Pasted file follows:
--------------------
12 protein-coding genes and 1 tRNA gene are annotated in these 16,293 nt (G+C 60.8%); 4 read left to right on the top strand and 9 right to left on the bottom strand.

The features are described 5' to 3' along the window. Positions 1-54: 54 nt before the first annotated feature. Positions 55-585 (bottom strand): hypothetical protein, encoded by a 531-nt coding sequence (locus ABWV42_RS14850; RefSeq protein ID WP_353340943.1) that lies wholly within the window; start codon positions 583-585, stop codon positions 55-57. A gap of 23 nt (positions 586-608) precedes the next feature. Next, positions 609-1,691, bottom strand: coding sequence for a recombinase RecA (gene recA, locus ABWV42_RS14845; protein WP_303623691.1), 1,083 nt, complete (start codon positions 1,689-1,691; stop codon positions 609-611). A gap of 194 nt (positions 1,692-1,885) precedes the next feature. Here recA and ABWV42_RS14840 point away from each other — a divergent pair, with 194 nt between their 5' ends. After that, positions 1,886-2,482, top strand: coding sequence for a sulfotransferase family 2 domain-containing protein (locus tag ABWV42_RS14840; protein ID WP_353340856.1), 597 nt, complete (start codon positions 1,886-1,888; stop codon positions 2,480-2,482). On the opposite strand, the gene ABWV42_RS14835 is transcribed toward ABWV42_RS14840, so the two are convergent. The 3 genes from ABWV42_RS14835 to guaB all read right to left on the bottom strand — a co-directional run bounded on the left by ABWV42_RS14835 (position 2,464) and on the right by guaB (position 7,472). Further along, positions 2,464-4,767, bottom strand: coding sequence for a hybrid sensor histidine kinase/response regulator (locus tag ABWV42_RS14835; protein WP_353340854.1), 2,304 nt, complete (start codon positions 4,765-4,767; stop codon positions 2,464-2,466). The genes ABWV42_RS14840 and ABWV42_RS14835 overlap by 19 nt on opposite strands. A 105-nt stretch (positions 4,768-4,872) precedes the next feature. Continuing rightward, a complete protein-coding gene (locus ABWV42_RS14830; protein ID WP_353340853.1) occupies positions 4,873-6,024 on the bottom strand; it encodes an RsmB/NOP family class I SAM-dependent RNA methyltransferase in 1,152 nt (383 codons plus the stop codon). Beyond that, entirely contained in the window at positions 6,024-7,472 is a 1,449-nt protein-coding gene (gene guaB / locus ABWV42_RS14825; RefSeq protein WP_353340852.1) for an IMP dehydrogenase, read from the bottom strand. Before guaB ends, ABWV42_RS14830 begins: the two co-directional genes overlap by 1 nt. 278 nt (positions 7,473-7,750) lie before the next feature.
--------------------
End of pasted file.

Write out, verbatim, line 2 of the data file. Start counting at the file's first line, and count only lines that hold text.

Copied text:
The features are described 5' to 3' along the window. Positions 1-54: 54 nt before the first annotated feature. Positions 55-585 (bottom strand): hypothetical protein, encoded by a 531-nt coding sequence (locus ABWV42_RS14850; RefSeq protein ID WP_353340943.1) that lies wholly within the window; start codon positions 583-585, stop codon positions 55-57. A gap of 23 nt (positions 586-608) precedes the next feature. Next, positions 609-1,691, bottom strand: coding sequence for a recombinase RecA (gene recA, locus ABWV42_RS14845; protein WP_303623691.1), 1,083 nt, complete (start codon positions 1,689-1,691; stop codon positions 609-611). A gap of 194 nt (positions 1,692-1,885) precedes the next feature. Here recA and ABWV42_RS14840 point away from each other — a divergent pair, with 194 nt between their 5' ends. After that, positions 1,886-2,482, top strand: coding sequence for a sulfotransferase family 2 domain-containing protein (locus tag ABWV42_RS14840; protein ID WP_353340856.1), 597 nt, complete (start codon positions 1,886-1,888; stop codon positions 2,480-2,482). On the opposite strand, the gene ABWV42_RS14835 is transcribed toward ABWV42_RS14840, so the two are convergent. The 3 genes from ABWV42_RS14835 to guaB all read right to left on the bottom strand — a co-directional run bounded on the left by ABWV42_RS14835 (position 2,464) and on the right by guaB (position 7,472). Further along, positions 2,464-4,767, bottom strand: coding sequence for a hybrid sensor histidine kinase/response regulator (locus tag ABWV42_RS14835; protein WP_353340854.1), 2,304 nt, complete (start codon positions 4,765-4,767; stop codon positions 2,464-2,466). The genes ABWV42_RS14840 and ABWV42_RS14835 overlap by 19 nt on opposite strands. A 105-nt stretch (positions 4,768-4,872) precedes the next feature. Continuing rightward, a complete protein-coding gene (locus ABWV42_RS14830; protein ID WP_353340853.1) occupies positions 4,873-6,024 on the bottom strand; it encodes an RsmB/NOP family class I SAM-dependent RNA methyltransferase in 1,152 nt (383 codons plus the stop codon). Beyond that, entirely contained in the window at positions 6,024-7,472 is a 1,449-nt protein-coding gene (gene guaB / locus ABWV42_RS14825; RefSeq protein WP_353340852.1) for an IMP dehydrogenase, read from the bottom strand. Before guaB ends, ABWV42_RS14830 begins: the two co-directional genes overlap by 1 nt. 278 nt (positions 7,473-7,750) lie before the next feature.